Or Mary Beard, the celebrated Cambridge classicist and self-described “bloody lefty” who recently published a book-length manifesto denouncing the world’s long history of misogyny. Last month, Ms. Beard commented on a scandal gripping Britain: Oxfam workers in Haiti after the 2010 earthquake are accused of hiring prostitutes, including, reportedly, underage girls. “Of course one can’t condone the (alleged) behavior of Oxfam staff in Haiti and elsewhere,” she wrote. “But I do wonder how hard it must be to sustain ‘civilized’ values in a disaster zone.”
For expressing the thought that people in lawless places often behave in terrible ways, Ms. Beard was torn apart on social media as an “absolute monster” who was somehow excusing the exploitation of vulnerable women and girls. Her Cambridge colleague, Priyamvada Gopal joined in, accusing her of “patrician white ‘feminist’ racism.”
Why are so many demonstrably non-fascist people being accused of fascism?
Partly, this phenomenon is driven by our current political moment, in which millions of Americans — and not just those who identify as liberals or progressives — are horrified by the policies and the rhetoric oozing out of the White House. When the shadow of genuine chaos and extremism looms, people tend to get jumpy.
Partly, as the writer David French and others have pointed out, this ritual we keep witnessing of an in-group wielding its power against a perceived heretic seems to come from a deep human desire for a sense of belonging and purpose. Organized religion may be anathema on the political left, but the need for the things religion provides — moral fervor, meaning, a sense of community — are not.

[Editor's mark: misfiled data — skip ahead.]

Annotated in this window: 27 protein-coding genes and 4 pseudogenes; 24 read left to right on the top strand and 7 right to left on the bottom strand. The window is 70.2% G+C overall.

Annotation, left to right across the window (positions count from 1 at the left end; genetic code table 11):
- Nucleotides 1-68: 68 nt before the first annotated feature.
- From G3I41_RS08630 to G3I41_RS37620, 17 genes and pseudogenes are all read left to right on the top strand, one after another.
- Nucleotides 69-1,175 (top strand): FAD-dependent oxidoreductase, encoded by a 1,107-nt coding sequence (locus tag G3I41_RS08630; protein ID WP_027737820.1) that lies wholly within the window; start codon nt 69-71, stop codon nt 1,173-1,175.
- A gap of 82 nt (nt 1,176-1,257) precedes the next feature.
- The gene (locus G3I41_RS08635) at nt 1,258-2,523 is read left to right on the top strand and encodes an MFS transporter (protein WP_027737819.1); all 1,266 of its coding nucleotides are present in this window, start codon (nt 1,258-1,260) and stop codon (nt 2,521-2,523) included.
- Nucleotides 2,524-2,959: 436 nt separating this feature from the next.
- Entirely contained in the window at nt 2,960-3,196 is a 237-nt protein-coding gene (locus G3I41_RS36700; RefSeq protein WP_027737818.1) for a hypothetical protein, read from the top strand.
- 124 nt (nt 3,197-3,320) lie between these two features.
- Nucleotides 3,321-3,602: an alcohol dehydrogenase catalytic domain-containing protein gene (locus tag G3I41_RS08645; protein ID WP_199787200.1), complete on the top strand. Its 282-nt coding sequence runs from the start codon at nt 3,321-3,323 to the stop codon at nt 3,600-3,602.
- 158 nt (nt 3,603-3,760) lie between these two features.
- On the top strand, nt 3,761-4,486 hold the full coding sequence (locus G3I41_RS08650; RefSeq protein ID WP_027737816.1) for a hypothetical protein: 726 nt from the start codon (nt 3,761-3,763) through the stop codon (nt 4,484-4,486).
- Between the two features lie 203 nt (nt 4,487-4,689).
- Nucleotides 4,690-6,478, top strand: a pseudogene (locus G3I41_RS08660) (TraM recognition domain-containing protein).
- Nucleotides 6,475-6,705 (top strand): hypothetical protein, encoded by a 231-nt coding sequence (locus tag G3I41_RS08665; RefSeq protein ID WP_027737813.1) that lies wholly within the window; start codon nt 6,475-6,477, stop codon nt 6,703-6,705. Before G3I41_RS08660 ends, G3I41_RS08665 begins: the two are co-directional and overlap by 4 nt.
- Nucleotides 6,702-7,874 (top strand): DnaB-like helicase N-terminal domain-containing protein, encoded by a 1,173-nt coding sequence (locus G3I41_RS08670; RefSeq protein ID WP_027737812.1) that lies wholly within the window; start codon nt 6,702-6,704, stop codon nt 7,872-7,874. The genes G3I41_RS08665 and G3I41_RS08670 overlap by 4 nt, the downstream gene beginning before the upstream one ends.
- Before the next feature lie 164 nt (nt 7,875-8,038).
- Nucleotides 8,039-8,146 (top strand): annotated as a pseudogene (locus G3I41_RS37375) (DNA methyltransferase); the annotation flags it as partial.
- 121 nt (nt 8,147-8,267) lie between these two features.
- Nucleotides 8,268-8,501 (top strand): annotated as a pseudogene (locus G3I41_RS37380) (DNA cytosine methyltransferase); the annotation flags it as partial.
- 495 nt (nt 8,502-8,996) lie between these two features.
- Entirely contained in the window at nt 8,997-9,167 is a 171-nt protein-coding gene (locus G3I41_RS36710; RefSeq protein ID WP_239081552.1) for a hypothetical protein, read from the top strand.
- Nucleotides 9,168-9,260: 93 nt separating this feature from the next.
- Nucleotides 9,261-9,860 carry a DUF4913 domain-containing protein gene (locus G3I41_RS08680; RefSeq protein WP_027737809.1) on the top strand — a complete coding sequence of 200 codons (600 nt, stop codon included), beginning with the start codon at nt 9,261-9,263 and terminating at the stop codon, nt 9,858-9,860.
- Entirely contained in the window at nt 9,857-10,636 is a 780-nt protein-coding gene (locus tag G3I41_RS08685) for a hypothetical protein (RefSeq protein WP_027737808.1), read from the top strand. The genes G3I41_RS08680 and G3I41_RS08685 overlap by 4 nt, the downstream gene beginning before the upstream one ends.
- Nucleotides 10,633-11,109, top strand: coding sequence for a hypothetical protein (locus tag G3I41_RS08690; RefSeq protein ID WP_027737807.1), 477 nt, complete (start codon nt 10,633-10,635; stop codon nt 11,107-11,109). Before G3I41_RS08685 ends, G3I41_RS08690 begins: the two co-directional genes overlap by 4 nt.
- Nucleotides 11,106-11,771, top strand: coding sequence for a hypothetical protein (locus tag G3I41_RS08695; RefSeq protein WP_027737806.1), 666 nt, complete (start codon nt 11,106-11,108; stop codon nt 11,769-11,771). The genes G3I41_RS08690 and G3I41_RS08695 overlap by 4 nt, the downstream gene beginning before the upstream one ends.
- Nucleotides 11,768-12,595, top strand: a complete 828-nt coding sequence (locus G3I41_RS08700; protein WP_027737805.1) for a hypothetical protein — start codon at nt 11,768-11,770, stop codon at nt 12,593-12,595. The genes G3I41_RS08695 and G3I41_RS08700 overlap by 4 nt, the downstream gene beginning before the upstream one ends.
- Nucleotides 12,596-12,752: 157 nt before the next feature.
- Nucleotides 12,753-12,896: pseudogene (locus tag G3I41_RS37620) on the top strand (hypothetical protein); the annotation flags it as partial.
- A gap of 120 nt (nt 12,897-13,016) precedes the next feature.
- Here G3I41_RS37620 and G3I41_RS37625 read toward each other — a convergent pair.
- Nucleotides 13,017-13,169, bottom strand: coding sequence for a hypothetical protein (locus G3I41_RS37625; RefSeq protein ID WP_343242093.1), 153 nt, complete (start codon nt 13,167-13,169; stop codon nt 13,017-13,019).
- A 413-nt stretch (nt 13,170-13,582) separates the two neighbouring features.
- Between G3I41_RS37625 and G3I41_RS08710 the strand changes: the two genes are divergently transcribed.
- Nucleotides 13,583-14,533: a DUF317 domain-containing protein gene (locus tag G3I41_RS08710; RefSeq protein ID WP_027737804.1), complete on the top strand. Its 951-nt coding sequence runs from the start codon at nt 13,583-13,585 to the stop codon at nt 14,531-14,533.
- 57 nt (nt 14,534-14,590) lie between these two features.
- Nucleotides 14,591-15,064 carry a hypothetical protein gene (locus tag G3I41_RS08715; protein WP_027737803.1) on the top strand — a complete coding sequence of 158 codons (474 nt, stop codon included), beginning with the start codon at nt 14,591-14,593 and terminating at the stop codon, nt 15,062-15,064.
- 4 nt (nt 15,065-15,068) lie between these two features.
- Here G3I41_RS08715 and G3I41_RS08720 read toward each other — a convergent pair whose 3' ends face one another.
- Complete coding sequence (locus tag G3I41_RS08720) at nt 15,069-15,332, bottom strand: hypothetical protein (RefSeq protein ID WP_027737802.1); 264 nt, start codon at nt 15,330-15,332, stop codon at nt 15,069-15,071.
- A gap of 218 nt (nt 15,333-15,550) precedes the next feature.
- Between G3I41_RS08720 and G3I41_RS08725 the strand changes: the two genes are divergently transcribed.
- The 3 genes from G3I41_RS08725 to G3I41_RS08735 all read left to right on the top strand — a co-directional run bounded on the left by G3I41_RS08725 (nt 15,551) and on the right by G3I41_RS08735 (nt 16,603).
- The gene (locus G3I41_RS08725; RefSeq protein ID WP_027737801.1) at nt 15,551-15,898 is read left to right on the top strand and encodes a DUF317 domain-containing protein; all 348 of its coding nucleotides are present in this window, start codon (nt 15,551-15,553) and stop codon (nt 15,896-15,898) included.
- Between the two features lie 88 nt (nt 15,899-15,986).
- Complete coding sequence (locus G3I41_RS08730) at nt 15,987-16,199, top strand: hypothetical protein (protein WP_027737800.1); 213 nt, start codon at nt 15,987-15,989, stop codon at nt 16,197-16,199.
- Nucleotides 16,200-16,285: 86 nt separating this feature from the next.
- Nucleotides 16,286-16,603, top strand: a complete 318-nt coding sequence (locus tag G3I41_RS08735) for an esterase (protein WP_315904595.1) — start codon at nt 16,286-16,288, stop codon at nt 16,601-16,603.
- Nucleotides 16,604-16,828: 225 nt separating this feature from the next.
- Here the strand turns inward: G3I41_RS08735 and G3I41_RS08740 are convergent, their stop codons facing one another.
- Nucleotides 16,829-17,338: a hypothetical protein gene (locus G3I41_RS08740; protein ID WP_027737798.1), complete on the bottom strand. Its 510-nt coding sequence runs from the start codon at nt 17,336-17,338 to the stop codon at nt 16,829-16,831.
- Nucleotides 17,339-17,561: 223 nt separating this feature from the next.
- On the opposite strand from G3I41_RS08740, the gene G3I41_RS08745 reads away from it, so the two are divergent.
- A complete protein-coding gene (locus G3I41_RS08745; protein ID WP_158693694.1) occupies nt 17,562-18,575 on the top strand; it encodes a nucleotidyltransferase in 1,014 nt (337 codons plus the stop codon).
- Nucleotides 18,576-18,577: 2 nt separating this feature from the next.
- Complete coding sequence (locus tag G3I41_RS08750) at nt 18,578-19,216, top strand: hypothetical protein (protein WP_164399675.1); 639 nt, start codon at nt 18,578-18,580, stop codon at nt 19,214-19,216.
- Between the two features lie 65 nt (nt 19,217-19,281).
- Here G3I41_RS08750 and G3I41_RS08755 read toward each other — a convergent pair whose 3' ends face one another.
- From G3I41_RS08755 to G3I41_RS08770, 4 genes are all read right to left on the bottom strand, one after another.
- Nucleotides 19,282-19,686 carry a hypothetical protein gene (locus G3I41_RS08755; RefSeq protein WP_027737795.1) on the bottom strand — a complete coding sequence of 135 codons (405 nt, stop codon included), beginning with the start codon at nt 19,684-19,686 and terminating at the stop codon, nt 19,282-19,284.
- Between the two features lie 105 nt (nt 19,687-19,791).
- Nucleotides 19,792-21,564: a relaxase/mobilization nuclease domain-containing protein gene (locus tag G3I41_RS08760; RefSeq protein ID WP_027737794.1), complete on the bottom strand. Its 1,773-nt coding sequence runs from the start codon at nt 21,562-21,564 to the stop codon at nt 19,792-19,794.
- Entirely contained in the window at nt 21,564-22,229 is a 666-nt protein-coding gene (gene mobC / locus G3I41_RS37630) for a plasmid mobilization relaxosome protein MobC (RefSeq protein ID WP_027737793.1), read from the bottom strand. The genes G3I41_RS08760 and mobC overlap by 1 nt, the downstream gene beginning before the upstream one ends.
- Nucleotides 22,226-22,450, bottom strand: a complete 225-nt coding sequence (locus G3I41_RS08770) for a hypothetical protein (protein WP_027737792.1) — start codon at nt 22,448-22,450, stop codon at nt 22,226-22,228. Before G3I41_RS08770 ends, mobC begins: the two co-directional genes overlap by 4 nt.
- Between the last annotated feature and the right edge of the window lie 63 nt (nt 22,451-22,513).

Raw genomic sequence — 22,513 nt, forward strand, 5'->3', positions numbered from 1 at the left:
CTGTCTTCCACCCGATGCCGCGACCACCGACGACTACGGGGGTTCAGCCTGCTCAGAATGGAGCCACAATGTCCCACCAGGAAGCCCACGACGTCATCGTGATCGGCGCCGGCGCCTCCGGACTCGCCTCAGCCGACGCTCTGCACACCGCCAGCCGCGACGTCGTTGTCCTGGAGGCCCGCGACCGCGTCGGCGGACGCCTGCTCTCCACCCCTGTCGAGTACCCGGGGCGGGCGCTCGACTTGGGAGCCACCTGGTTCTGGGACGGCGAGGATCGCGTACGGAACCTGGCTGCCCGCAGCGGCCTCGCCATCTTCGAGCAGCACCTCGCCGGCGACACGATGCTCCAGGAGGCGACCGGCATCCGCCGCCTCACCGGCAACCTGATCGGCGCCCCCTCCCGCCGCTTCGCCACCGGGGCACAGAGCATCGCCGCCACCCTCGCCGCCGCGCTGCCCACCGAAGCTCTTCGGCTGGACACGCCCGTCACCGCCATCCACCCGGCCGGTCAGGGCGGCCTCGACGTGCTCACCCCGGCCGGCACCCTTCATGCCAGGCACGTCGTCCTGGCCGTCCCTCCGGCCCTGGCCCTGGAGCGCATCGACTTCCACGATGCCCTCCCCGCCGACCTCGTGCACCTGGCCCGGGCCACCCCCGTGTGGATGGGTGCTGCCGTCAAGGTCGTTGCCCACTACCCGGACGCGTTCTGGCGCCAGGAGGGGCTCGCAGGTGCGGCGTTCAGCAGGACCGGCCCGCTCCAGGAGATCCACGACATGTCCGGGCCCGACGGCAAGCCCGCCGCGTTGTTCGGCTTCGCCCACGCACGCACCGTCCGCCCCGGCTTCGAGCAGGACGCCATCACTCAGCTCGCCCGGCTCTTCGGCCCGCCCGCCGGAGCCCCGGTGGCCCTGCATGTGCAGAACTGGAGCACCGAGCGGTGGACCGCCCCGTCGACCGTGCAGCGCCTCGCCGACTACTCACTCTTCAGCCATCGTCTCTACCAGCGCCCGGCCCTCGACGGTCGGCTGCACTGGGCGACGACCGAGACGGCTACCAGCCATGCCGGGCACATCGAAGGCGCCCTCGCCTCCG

Partly, too, it is the result of a lack of political proportion and priority. It’s instructive that students at the University of Chicago spent their energy a few years back protesting Dan Savage, the progressive sex columnist who used the word “tranny” in a talk that included a discussion about reclaiming words, while ignoring a lecture the very same week by former Senator Rick Santorum, the Pennsylvania Republican who has compared gay relationships to bestiality. Freud called this the narcissism of small differences.
But it is also a concerted attempt to significantly redraw the bounds of acceptable thought and speech. By tossing people like Mary Beard and Christina Hoff Sommers into the slop bucket with the likes of Richard Spencer, they are attempting to place their reasonable ideas firmly outside the mainstream. They are trying to make criticism of identity politics, radical Islam and third-wave feminism, among various other subjects, verboten. For even the most minor transgressions, as in the case of Professor Beard, people are turned radioactive.
There are consequences to all this “fascism” — and not just the reputational damage to those who are smeared, though there is surely that.
The main effect is that these endless accusations of “fascism” or “misogyny” or “alt-right” dull the effects of the words themselves. As they are stripped of meaning, they strip us of our sharpness — of our ability to react forcefully to real fascists and misogynists or members of the alt-right.
For a case study in how this numbing of the political senses works, look no further than Mitt Romney and John McCain. They were roundly denounced as right-wing extremists. Then Donald Trump came along and the words meant to warn us against him had already been rendered hollow.
Orwell warned that the English language “becomes ugly and inaccurate because our thoughts are foolish, but the slovenliness of our language makes it easier for us to have foolish thoughts.” He added, however, that “the process is reversible.”
Will true liberals do what it takes to reverse it? We can only hope so, because the battle against genuine authoritarian threats needs to be waged consistently, credibly and persuasively. For that to happen, words need to mean something. Calling women like Christina Hoff Sommers and Mary Beard fascists and racists only helps the other side.
Editors’ Note: March 7, 2018
An earlier version of this essay cited criticism of the commentator Dave Rubin as an example of left-leaning attacks on liberals in the public sphere, and linked to tweets that described him as a fascist. Those tweets came from an account that has been reported to be fake. Therefore the example and the links have been removed.
Bari Weiss (@bariweiss) is a staff editor and writer for the Opinion section.